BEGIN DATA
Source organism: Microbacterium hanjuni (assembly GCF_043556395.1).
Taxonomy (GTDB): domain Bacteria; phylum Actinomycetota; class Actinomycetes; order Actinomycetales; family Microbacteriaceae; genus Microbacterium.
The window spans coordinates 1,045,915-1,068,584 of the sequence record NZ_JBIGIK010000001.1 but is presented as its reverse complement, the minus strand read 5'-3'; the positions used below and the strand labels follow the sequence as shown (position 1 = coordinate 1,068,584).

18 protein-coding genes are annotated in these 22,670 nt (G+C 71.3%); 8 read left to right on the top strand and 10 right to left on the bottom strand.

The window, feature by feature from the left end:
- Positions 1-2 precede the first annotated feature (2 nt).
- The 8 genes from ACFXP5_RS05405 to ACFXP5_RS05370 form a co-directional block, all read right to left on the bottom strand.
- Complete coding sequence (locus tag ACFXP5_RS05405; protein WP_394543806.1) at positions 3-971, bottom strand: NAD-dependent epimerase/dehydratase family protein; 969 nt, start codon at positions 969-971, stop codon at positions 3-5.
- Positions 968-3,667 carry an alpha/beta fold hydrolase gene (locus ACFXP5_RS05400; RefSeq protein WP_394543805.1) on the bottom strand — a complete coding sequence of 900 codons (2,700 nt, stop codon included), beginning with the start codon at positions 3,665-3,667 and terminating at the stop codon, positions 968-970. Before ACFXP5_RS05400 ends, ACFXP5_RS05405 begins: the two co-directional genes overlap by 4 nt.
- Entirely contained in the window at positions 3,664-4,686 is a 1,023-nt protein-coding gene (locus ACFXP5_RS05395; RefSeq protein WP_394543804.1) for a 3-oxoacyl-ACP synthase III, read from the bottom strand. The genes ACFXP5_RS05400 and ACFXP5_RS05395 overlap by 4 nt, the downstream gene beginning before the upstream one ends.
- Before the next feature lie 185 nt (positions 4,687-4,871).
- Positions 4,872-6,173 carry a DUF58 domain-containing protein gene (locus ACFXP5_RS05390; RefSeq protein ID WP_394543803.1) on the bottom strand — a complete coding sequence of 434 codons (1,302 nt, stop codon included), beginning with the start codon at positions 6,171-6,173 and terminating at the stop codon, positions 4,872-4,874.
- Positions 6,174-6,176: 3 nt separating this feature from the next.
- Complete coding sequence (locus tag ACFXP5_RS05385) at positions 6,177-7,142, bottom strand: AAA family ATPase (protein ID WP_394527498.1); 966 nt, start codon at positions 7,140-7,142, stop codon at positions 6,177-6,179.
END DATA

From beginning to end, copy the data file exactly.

Source organism: Microbacterium hanjuni (assembly GCF_043556395.1).
Taxonomy (GTDB): domain Bacteria; phylum Actinomycetota; class Actinomycetes; order Actinomycetales; family Microbacteriaceae; genus Microbacterium.
The window spans coordinates 1,045,915-1,068,584 of the sequence record NZ_JBIGIK010000001.1 but is presented as its reverse complement, the minus strand read 5'-3'; the positions used below and the strand labels follow the sequence as shown (position 1 = coordinate 1,068,584).

18 protein-coding genes are annotated in these 22,670 nt (G+C 71.3%); 8 read left to right on the top strand and 10 right to left on the bottom strand.

The window, feature by feature from the left end:
- Positions 1-2 precede the first annotated feature (2 nt).
- The 8 genes from ACFXP5_RS05405 to ACFXP5_RS05370 form a co-directional block, all read right to left on the bottom strand.
- Complete coding sequence (locus tag ACFXP5_RS05405; protein WP_394543806.1) at positions 3-971, bottom strand: NAD-dependent epimerase/dehydratase family protein; 969 nt, start codon at positions 969-971, stop codon at positions 3-5.
- Positions 968-3,667 carry an alpha/beta fold hydrolase gene (locus ACFXP5_RS05400; RefSeq protein WP_394543805.1) on the bottom strand — a complete coding sequence of 900 codons (2,700 nt, stop codon included), beginning with the start codon at positions 3,665-3,667 and terminating at the stop codon, positions 968-970. Before ACFXP5_RS05400 ends, ACFXP5_RS05405 begins: the two co-directional genes overlap by 4 nt.
- Entirely contained in the window at positions 3,664-4,686 is a 1,023-nt protein-coding gene (locus ACFXP5_RS05395; RefSeq protein WP_394543804.1) for a 3-oxoacyl-ACP synthase III, read from the bottom strand. The genes ACFXP5_RS05400 and ACFXP5_RS05395 overlap by 4 nt, the downstream gene beginning before the upstream one ends.
- Before the next feature lie 185 nt (positions 4,687-4,871).
- Positions 4,872-6,173 carry a DUF58 domain-containing protein gene (locus ACFXP5_RS05390; RefSeq protein ID WP_394543803.1) on the bottom strand — a complete coding sequence of 434 codons (1,302 nt, stop codon included), beginning with the start codon at positions 6,171-6,173 and terminating at the stop codon, positions 4,872-4,874.
- Positions 6,174-6,176: 3 nt separating this feature from the next.
- Complete coding sequence (locus tag ACFXP5_RS05385) at positions 6,177-7,142, bottom strand: AAA family ATPase (protein ID WP_394527498.1); 966 nt, start codon at positions 7,140-7,142, stop codon at positions 6,177-6,179.